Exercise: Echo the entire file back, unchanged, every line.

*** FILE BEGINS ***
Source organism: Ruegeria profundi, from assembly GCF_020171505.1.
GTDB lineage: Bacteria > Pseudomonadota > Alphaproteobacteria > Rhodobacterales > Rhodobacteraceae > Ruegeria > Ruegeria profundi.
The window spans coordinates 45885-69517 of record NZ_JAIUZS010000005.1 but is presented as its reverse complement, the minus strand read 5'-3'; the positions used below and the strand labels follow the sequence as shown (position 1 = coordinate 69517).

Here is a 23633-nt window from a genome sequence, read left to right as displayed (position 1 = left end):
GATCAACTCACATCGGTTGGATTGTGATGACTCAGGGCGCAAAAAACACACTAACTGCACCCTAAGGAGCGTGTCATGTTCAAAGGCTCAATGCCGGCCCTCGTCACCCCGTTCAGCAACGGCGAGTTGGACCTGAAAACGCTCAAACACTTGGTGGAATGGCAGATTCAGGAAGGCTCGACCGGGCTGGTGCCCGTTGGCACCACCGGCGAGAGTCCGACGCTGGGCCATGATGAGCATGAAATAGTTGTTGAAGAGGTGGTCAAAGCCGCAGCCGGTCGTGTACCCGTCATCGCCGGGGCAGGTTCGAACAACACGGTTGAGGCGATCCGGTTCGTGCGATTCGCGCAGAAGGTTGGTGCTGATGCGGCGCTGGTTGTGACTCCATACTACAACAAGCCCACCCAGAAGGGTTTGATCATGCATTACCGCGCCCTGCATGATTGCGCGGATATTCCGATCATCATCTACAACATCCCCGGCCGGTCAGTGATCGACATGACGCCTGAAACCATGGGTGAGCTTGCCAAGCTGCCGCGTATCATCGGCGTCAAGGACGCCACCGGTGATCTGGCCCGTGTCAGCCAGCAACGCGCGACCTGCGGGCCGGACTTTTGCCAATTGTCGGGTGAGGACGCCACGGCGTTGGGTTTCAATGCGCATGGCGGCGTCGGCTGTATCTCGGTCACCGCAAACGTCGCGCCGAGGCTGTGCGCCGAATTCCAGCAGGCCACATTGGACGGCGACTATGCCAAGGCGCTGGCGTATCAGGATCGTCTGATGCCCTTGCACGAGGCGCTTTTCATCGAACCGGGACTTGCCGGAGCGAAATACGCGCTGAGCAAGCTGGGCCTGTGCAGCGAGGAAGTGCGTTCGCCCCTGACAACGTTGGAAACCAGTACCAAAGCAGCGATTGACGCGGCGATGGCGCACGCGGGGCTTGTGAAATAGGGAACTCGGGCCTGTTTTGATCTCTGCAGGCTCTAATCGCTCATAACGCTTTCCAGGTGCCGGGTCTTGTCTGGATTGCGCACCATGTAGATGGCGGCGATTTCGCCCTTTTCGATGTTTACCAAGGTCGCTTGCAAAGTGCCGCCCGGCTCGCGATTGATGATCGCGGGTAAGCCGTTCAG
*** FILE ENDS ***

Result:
Source organism: Ruegeria profundi, from assembly GCF_020171505.1.
GTDB lineage: Bacteria > Pseudomonadota > Alphaproteobacteria > Rhodobacterales > Rhodobacteraceae > Ruegeria > Ruegeria profundi.
The window spans coordinates 45885-69517 of record NZ_JAIUZS010000005.1 but is presented as its reverse complement, the minus strand read 5'-3'; the positions used below and the strand labels follow the sequence as shown (position 1 = coordinate 69517).

Here is a 23633-nt window from a genome sequence, read left to right as displayed (position 1 = left end):
GATCAACTCACATCGGTTGGATTGTGATGACTCAGGGCGCAAAAAACACACTAACTGCACCCTAAGGAGCGTGTCATGTTCAAAGGCTCAATGCCGGCCCTCGTCACCCCGTTCAGCAACGGCGAGTTGGACCTGAAAACGCTCAAACACTTGGTGGAATGGCAGATTCAGGAAGGCTCGACCGGGCTGGTGCCCGTTGGCACCACCGGCGAGAGTCCGACGCTGGGCCATGATGAGCATGAAATAGTTGTTGAAGAGGTGGTCAAAGCCGCAGCCGGTCGTGTACCCGTCATCGCCGGGGCAGGTTCGAACAACACGGTTGAGGCGATCCGGTTCGTGCGATTCGCGCAGAAGGTTGGTGCTGATGCGGCGCTGGTTGTGACTCCATACTACAACAAGCCCACCCAGAAGGGTTTGATCATGCATTACCGCGCCCTGCATGATTGCGCGGATATTCCGATCATCATCTACAACATCCCCGGCCGGTCAGTGATCGACATGACGCCTGAAACCATGGGTGAGCTTGCCAAGCTGCCGCGTATCATCGGCGTCAAGGACGCCACCGGTGATCTGGCCCGTGTCAGCCAGCAACGCGCGACCTGCGGGCCGGACTTTTGCCAATTGTCGGGTGAGGACGCCACGGCGTTGGGTTTCAATGCGCATGGCGGCGTCGGCTGTATCTCGGTCACCGCAAACGTCGCGCCGAGGCTGTGCGCCGAATTCCAGCAGGCCACATTGGACGGCGACTATGCCAAGGCGCTGGCGTATCAGGATCGTCTGATGCCCTTGCACGAGGCGCTTTTCATCGAACCGGGACTTGCCGGAGCGAAATACGCGCTGAGCAAGCTGGGCCTGTGCAGCGAGGAAGTGCGTTCGCCCCTGACAACGTTGGAAACCAGTACCAAAGCAGCGATTGACGCGGCGATGGCGCACGCGGGGCTTGTGAAATAGGGAACTCGGGCCTGTTTTGATCTCTGCAGGCTCTAATCGCTCATAACGCTTTCCAGGTGCCGGGTCTTGTCTGGATTGCGCACCATGTAGATGGCGGCGATTTCGCCCTTTTCGATGTTTACCAAGGTCGCTTGCAAAGTGCCGCCCGGCTCGCGATTGATGATCGCGGGTAAGCCGTTCAG